|A Fan's Guide to Camelback Ranch|
|Browsing the Ballpark|
|A Peek at the Owners' Suites|
That power to wander around in mimicked in the impressive new Camelback Ranch spring-training complex now shared by the Los Angeles Dodgers and the Chicago White Sox. And while there’s little at Camelback Ranch that’s a direct homage to Dodgertown, the same atmosphere of openness and transparency can be found throughout the complex.
Most fans will enter the ballpark at the parking lot located at West Camelback Road and 107th Avenue, west of the Camelback/I-101 interchange. (Those holding premium parking passes will enter at the opposite end of the complex, heading directly into the ballpark.) This 1,000-plus parking lot is in the southeast corner of the complex, with the ballpark on the northwest corner and the training fields in between.
To get to the ballpark, you will walk through the training complex. The main path goes from the lot to the ballpark’s center-field entry, with the White Sox training complex on the left and the Dodgers’ complex on the right. Each team has two MLB field and four minor-league fields, as well as a half infield and specialized areas for sliding and bunting drills. A three-acre-plus pond separates the two training areas; besides serving as a holding pond for reclaimed water destined for watering the grounds, the pond serves an aesthetic function: it’s ringed by a Walk of Fame where tribunes to legends from both teams are envisioned someday. Paths branch out from roughly the center of the complex to each team’s MLB-sized practice fields.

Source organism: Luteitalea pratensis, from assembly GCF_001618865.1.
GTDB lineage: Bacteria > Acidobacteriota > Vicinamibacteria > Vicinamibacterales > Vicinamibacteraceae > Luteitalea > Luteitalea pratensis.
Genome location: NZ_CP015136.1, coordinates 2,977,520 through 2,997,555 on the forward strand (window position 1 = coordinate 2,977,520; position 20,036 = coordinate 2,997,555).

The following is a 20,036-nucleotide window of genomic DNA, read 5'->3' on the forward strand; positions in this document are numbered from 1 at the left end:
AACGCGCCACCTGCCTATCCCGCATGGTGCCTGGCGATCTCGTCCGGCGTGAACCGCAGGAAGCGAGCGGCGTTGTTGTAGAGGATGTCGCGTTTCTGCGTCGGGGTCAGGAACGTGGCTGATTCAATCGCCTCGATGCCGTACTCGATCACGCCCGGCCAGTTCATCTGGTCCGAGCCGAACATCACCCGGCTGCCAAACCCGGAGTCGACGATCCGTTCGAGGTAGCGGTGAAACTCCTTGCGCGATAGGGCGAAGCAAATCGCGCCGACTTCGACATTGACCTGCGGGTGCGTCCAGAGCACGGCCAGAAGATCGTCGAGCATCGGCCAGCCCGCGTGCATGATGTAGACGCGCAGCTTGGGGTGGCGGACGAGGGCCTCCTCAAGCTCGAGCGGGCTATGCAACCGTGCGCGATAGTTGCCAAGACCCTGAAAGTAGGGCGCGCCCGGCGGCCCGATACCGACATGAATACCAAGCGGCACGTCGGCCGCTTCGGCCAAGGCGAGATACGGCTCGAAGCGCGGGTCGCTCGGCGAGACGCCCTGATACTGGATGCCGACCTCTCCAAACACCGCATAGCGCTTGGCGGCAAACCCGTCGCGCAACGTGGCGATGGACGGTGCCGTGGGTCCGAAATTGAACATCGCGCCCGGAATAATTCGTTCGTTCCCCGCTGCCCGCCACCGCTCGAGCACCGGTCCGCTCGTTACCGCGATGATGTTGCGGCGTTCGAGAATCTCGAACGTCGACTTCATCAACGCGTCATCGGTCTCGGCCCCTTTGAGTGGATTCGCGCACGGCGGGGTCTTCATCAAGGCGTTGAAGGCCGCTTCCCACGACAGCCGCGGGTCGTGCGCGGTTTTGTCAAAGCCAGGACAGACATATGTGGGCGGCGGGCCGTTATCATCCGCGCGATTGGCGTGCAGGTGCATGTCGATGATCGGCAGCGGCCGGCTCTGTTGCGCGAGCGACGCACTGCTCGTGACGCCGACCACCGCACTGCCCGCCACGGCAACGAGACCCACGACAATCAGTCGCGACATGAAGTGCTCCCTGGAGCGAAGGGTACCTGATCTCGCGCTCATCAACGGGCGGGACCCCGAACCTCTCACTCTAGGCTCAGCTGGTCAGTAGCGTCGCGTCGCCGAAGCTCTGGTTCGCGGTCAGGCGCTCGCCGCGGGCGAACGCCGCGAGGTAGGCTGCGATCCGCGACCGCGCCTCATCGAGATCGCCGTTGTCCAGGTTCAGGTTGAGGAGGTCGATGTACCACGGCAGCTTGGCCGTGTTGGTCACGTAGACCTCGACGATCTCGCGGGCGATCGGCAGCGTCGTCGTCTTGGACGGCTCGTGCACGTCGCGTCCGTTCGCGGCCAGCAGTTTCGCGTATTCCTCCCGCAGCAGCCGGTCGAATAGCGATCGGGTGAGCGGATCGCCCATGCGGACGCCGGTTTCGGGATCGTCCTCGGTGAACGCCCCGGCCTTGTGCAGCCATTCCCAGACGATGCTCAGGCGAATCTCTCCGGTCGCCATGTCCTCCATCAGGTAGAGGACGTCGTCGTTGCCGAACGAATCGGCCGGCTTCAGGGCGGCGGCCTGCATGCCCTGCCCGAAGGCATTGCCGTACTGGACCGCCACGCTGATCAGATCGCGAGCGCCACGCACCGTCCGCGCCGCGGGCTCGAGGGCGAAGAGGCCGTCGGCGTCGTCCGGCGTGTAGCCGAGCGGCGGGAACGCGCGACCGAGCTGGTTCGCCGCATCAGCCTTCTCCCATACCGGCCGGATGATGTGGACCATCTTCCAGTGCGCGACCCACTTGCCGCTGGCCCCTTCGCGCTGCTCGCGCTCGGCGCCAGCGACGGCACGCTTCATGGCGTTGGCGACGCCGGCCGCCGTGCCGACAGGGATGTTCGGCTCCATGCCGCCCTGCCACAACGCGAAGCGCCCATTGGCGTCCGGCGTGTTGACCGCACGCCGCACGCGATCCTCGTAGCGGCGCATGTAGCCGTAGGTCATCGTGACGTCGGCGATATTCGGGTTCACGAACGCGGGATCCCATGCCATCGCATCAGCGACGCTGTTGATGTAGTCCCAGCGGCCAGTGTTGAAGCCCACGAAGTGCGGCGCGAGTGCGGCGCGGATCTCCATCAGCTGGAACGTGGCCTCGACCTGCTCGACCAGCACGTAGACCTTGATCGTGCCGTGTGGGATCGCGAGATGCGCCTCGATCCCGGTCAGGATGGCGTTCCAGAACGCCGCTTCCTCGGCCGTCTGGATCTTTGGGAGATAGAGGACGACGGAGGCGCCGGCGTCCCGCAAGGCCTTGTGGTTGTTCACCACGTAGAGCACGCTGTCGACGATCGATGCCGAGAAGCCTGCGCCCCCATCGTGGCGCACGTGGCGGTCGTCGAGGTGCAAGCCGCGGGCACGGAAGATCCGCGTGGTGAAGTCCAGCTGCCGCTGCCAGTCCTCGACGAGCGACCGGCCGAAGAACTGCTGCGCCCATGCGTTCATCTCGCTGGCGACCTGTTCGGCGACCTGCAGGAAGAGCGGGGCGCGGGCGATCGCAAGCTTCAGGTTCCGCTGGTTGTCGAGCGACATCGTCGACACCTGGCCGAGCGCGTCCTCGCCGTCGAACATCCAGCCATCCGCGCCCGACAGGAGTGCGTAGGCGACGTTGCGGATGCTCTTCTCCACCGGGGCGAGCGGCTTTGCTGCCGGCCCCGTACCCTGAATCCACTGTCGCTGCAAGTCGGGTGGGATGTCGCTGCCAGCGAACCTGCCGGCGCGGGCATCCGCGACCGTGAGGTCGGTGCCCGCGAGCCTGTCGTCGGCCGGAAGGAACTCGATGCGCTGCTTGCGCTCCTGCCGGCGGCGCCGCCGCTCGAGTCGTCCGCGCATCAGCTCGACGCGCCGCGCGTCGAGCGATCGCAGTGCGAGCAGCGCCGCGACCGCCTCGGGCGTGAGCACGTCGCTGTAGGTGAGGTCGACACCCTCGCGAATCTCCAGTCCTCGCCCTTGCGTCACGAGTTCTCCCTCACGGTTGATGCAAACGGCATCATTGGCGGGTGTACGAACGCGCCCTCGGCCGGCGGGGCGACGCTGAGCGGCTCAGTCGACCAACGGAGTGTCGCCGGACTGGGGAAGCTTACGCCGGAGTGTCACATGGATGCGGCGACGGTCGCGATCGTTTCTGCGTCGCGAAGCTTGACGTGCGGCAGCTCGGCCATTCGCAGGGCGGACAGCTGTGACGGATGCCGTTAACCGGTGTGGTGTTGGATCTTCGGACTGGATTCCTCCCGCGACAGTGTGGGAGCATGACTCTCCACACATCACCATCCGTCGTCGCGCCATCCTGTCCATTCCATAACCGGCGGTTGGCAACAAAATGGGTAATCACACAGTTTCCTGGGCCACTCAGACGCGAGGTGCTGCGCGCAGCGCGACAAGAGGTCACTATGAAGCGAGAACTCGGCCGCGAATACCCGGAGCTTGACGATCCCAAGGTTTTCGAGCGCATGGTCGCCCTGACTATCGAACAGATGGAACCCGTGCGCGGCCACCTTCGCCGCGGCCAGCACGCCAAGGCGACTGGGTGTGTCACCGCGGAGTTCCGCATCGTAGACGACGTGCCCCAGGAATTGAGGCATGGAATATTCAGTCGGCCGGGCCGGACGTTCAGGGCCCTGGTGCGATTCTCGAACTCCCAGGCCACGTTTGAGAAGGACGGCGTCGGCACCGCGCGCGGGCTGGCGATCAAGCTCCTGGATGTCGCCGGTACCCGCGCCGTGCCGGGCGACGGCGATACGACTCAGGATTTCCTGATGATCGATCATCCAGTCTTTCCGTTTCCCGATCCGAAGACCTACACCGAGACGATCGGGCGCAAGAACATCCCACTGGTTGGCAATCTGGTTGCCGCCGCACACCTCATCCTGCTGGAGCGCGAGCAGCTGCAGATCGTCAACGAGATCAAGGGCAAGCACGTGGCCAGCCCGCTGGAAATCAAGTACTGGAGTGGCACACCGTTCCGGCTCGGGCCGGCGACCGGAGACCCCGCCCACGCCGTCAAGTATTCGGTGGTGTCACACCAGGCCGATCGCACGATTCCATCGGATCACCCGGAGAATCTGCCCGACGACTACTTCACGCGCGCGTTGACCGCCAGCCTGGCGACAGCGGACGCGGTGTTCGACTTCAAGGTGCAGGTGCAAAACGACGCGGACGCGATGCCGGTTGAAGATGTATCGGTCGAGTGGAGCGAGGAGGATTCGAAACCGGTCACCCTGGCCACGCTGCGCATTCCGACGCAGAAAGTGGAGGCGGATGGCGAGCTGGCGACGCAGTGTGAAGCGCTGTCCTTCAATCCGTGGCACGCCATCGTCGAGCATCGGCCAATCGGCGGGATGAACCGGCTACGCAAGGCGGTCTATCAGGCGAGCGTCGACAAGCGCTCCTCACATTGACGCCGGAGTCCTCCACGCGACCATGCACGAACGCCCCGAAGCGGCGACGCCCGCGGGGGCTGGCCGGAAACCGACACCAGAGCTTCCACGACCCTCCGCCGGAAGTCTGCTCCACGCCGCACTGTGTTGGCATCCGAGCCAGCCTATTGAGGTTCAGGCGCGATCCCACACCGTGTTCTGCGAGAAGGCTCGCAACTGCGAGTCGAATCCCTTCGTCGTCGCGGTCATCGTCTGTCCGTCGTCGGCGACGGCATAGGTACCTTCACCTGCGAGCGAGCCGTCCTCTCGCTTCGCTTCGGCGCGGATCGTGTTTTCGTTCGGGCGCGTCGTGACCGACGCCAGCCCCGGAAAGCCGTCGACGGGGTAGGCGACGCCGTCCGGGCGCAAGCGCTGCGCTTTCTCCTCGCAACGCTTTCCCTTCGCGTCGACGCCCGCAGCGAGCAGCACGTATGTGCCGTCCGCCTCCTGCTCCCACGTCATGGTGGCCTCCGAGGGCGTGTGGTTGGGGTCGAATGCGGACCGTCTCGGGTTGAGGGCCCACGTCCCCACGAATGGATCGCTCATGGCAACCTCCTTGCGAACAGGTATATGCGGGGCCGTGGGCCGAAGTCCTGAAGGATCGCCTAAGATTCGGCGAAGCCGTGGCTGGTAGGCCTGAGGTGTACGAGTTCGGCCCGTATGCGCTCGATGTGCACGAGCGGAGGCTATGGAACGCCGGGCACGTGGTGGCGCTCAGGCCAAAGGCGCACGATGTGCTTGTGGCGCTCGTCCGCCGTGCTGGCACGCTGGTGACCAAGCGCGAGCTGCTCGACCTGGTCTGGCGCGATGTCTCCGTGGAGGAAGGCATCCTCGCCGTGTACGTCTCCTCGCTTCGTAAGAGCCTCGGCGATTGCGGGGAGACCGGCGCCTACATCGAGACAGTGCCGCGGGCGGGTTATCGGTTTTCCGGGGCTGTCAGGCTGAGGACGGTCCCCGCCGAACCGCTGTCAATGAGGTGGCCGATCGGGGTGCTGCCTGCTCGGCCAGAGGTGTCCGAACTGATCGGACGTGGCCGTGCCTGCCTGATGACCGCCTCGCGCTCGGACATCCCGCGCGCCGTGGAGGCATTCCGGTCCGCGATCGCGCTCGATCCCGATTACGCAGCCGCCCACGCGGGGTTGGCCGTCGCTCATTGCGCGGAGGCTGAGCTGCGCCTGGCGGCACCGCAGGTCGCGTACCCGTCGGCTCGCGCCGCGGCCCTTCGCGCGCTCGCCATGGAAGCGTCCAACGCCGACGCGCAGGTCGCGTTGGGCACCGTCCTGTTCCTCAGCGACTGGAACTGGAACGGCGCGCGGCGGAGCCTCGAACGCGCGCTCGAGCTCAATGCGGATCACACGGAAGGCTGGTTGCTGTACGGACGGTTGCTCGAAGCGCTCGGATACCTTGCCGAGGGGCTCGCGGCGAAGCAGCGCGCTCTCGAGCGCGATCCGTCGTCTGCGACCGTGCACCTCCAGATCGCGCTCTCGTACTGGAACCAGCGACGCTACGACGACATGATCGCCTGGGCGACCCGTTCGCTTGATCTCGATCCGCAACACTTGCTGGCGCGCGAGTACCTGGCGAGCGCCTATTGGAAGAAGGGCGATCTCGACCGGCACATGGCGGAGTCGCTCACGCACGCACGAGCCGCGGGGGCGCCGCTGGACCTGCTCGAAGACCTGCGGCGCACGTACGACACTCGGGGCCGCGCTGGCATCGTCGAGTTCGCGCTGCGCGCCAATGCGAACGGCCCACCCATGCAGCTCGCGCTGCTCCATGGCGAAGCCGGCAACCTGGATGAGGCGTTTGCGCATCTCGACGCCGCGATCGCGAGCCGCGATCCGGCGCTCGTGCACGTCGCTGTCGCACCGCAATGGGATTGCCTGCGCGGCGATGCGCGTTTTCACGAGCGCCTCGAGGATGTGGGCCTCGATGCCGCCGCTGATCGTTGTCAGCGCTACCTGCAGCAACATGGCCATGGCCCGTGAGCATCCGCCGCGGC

The 141-acre site isn’t purely symmetrical, reflecting each team’s approach to player development. On the White Sox side, you have nothing but training fields; the main MLB field has limited access, with fans kept a distance from the players. On the Dodgers side, the main MLB practice field is almost totally open to fans. While there’s seating (but no shade) in both practice fields, it’s pretty clear the Dodgers want to encourage players to interact with fans -- at least more than the White Sox braintrust does, for now.